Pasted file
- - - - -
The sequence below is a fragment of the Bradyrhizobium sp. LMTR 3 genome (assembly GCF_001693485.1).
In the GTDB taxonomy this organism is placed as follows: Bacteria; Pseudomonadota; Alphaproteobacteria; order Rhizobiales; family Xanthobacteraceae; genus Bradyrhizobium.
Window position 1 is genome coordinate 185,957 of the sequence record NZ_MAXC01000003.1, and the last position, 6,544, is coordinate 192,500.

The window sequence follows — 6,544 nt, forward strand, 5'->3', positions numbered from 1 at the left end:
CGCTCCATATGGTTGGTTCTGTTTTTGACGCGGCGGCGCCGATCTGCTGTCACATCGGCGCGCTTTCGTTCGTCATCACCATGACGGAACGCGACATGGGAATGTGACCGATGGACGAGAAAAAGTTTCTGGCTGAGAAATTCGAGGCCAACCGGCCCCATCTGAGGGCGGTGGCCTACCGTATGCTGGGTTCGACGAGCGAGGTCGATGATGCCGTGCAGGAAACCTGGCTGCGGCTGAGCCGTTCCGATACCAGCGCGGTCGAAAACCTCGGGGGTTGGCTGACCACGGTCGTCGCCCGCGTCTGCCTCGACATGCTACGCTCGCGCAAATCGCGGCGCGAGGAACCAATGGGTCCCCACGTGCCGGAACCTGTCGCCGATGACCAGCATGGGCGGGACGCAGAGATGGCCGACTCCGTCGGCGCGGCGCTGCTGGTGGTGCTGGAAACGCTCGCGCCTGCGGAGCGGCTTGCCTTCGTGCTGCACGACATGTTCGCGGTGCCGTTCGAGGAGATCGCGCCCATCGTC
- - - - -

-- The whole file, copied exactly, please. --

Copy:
The sequence below is a fragment of the Bradyrhizobium sp. LMTR 3 genome (assembly GCF_001693485.1).
In the GTDB taxonomy this organism is placed as follows: Bacteria; Pseudomonadota; Alphaproteobacteria; order Rhizobiales; family Xanthobacteraceae; genus Bradyrhizobium.
Window position 1 is genome coordinate 185,957 of the sequence record NZ_MAXC01000003.1, and the last position, 6,544, is coordinate 192,500.

The window sequence follows — 6,544 nt, forward strand, 5'->3', positions numbered from 1 at the left end:
CGCTCCATATGGTTGGTTCTGTTTTTGACGCGGCGGCGCCGATCTGCTGTCACATCGGCGCGCTTTCGTTCGTCATCACCATGACGGAACGCGACATGGGAATGTGACCGATGGACGAGAAAAAGTTTCTGGCTGAGAAATTCGAGGCCAACCGGCCCCATCTGAGGGCGGTGGCCTACCGTATGCTGGGTTCGACGAGCGAGGTCGATGATGCCGTGCAGGAAACCTGGCTGCGGCTGAGCCGTTCCGATACCAGCGCGGTCGAAAACCTCGGGGGTTGGCTGACCACGGTCGTCGCCCGCGTCTGCCTCGACATGCTACGCTCGCGCAAATCGCGGCGCGAGGAACCAATGGGTCCCCACGTGCCGGAACCTGTCGCCGATGACCAGCATGGGCGGGACGCAGAGATGGCCGACTCCGTCGGCGCGGCGCTGCTGGTGGTGCTGGAAACGCTCGCGCCTGCGGAGCGGCTTGCCTTCGTGCTGCACGACATGTTCGCGGTGCCGTTCGAGGAGATCGCGCCCATCGTC